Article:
Results

SAFE SEAS is a pilot project that investigates the experience of maritime security capacity building in the Western Indian Ocean. It will lead to the following results:

  1. A methodology for the assessment of maritime security sector
  2. Experienced based case studies of maritime security sector reform processes and the success and failure of capacity building in the region (Djibouti, Kenya, Seychelles, Somalia).
  3. A best practice tool kit for the planning, programming, and implementation of capacity building projects.

The project is currently in its data collection phase (since March 2017). First results are expected in May 2017. Please see the news sections for updates on the project.

Concept Notes

Initial project results are published as SAFE SEAS Concept Notes. These are work in progress documents that have the primary purpose of serving as consultation and discussion drafts.

Concept Note 1: Maritime Security Capacity Building: Spotting the Gaps

Discusses which methodologies are available for assessing maritime security sectors. Introduces the SPIP methodology developed and tested in the frame of SAFE SEAS.

Keywords: Maritime Security Sector Reform; Capacity Building Needs; Maritime Security Strategies; SPIP Methodology;

Concept Note 2: Capacity Building and the Ownership Dilemma

Addresses the question of ‘local ownership’ in international capacity building and security sector reform. 

Keywords: Maritime Security Sector Reform; Capacity Building; Local Ownership; Dilemmas of Ownership; SPIP Methodology; 

Concept Note 3 – Mapping Maritime Security Sectors

Outlines the framework for mapping maritime security sectors further developing the
SPIP methodology as a framework.

Keywords: Mapping Maritime Security; SPIP Methodology; Maritime Security Sector Reform; Spaces, Problems, Institutions and Projects; Maritime Governance;

Concept Note 4 – Maritime Security in Seychelles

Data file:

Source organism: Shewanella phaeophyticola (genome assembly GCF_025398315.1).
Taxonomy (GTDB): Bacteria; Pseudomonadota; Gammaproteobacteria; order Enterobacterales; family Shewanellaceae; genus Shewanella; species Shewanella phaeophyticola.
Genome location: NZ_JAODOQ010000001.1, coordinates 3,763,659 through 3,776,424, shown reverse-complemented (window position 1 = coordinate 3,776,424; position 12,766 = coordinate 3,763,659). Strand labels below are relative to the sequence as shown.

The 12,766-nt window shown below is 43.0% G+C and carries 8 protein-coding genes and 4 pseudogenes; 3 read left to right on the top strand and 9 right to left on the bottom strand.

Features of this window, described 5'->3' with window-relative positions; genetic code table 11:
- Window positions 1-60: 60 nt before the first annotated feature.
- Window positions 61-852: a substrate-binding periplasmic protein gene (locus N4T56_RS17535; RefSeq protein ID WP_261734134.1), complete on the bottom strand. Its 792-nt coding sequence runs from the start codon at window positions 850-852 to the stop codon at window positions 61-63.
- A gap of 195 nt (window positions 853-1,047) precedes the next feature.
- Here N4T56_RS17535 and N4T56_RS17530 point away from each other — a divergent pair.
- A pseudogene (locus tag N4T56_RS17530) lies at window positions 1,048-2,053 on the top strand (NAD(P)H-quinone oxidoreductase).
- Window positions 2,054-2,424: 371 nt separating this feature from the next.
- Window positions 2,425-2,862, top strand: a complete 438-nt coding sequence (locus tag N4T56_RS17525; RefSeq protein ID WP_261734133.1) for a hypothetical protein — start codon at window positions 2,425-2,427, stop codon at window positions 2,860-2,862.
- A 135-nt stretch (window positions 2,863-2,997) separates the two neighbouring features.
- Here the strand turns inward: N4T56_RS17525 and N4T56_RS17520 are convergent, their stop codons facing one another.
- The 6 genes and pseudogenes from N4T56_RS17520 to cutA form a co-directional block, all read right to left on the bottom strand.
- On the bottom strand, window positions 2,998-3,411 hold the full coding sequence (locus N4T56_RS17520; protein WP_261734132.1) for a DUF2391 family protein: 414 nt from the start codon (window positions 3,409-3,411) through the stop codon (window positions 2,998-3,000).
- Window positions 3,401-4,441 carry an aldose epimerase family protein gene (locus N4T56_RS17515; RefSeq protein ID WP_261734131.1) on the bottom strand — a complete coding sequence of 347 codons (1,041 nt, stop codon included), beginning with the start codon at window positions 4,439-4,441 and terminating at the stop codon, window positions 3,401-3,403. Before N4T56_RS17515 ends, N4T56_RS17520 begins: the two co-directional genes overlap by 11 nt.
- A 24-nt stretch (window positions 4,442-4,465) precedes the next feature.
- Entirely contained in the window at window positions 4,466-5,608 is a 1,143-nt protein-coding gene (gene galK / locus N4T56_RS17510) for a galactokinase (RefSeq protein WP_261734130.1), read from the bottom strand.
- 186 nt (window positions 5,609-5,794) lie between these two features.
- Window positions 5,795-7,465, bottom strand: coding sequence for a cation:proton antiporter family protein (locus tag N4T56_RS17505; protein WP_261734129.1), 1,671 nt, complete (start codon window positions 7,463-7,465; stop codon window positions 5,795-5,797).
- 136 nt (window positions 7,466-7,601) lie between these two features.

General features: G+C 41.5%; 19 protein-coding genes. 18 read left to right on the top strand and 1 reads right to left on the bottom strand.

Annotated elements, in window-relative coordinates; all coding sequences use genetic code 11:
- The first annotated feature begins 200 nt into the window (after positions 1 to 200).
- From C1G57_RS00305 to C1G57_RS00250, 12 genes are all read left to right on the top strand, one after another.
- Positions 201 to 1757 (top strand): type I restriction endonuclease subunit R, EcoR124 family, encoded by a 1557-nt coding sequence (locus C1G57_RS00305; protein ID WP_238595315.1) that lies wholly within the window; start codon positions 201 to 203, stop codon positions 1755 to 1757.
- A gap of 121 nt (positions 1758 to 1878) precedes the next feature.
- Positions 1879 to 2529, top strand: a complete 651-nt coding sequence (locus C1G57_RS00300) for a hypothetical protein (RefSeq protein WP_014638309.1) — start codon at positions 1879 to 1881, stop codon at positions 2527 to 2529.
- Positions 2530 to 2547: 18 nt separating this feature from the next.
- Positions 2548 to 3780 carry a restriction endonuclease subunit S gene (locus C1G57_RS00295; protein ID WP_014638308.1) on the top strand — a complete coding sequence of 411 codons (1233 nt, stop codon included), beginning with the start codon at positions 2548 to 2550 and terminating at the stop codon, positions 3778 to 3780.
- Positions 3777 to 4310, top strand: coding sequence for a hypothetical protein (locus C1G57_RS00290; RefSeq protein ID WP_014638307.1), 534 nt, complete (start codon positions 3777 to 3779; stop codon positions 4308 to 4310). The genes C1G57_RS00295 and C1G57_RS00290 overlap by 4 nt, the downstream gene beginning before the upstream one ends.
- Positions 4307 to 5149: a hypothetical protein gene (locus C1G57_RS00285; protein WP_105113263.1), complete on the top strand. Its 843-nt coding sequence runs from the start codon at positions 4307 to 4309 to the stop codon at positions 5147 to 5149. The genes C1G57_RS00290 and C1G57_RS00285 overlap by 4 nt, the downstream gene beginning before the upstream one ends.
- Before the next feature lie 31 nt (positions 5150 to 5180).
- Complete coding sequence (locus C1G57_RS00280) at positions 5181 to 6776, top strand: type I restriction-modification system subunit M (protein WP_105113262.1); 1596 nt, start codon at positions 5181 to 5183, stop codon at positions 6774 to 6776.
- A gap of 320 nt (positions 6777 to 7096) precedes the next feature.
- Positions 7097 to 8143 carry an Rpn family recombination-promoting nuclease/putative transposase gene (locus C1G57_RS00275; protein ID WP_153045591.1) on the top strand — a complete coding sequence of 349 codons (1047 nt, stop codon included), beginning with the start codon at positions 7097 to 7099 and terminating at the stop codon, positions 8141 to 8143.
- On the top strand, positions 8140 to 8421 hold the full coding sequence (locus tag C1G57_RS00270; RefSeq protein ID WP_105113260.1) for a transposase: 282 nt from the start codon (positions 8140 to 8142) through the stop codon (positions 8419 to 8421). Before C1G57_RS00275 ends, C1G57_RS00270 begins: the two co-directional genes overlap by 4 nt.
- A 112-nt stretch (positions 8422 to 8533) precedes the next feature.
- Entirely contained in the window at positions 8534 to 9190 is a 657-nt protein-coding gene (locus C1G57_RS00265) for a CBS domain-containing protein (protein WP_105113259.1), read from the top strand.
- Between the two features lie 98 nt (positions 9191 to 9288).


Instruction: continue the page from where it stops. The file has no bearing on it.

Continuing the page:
Introduces the SAFE SEAS case study of the maritime security sector in the Seychelles, drawing on the SPIP methodology. The country profile is introduced, the organisation of maritime space reviewed and the core maritime security issues identified by the country are discussed.

Keywords: Seychelles, SPIP Methodology; Mapping Maritime Security; Small Island Developing States; Maritime Governance; Spaces; Problems;

Concept Note 5 – Maritime Security in Kenya

Provides a primer to the SAFE SEAS case study of the maritime security sector in Kenya drawing on elements of the SPIP methodology. It examines the maritime spaces of Kenya, the problems, and challenges facing these spaces as well as the existing legal, policy and institutional frameworks for tackling these problems. 

Keywords: Kenya, SPIP Methodology; Mapping Maritime Security; Blue Economy, Border Control, Maritime Governance; Western Indian Ocean;

Concept Note 6 – Capturing Capacity Building

Presents a basic framework for data collection that allows for capturing maritime security capacity building activities in the SAFE SEAS country cases. It provides guidelines for how we aim at gathering data through desk research, interviews and participant observation in order to study how capacity building is carried out in practice.

Keywords: Data Collection; Capacity Building; Conceptual Framework; Projects; Practice;